Effects of an Acute Bout of Light-Intensity Walking on Sleep in Older Women With Sleep Impairment: A Randomized Controlled Trial

J Clin Sleep Med. 2019 Apr 15;15(4):581-586. doi: 10.5664/jcsm.7718.


Study objectives: This study aimed to explore the effects of a single bout of light-intensity walking on sleep in older women with mild sleep impairment.

Methods: A total of 40 women aged 55 years or older with mild sleep impairment were randomized to either a treadmill walking session for 50 minutes or a quiet-rest control. All participants completed the study (mean age: 60.4 ± 4.7 years). Sleep quality was assessed by ActiGraph for 2 nights before (pretest) and 2 nights after exercise (posttest). A mixed-design analysis of variance was used with group as the between-subjects factor and time point as the within-subjects factor.

Results: No significant group difference in demographic variables, body mass index, physical and mental status, and eight sleep parameters were observed at baseline. Significant group-time interactions existed for sleep latency (P < .001) and sleep efficiency (P = .025). After the intervention, the walking group reduced sleep latency by 3.3 minutes (P = .001) and also had greater sleep efficiency (increase 3.8%, P = .008), but no significant change was found in the control group. No significant group-time interactions were present for the other six sleep parameters (activity counts, total sleep time, wake after sleep onset, number and length of awakenings, or time in bed).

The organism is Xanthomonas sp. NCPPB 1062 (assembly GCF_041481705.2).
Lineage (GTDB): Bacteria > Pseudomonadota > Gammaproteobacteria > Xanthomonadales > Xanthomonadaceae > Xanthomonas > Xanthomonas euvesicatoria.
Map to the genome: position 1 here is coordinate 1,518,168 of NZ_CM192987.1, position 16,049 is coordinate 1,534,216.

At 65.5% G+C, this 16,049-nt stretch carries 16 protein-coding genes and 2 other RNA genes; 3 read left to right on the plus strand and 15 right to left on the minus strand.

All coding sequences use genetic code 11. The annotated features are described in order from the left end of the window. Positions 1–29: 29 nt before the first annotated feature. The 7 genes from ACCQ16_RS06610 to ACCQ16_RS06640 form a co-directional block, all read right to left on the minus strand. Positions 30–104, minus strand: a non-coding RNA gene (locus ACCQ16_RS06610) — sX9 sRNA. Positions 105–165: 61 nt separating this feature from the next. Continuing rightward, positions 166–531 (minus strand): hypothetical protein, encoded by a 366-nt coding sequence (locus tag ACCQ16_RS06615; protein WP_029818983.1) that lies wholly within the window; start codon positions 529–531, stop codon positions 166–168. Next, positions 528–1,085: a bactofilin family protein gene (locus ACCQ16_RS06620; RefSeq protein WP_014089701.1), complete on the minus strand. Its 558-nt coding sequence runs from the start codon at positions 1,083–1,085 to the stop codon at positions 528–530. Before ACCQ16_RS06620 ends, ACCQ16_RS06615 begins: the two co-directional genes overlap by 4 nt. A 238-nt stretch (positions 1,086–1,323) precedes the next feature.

Conclusions: A single session of light-intensity walking led to a modest reduction in sleep latency and improvement of sleep efficiency in older women with mild sleep impairment.

Keywords: elderly; insomnia; physical activity; sleep disorder; walking.

Publication types

  • Randomized Controlled Trial
  • Research Support, Non-U.S. Gov't

MeSH terms

  • Actigraphy
  • Exercise Therapy / methods*
  • Female
  • Humans
  • Middle Aged
  • Sleep
  • Sleep Wake Disorders / therapy*
  • Walking*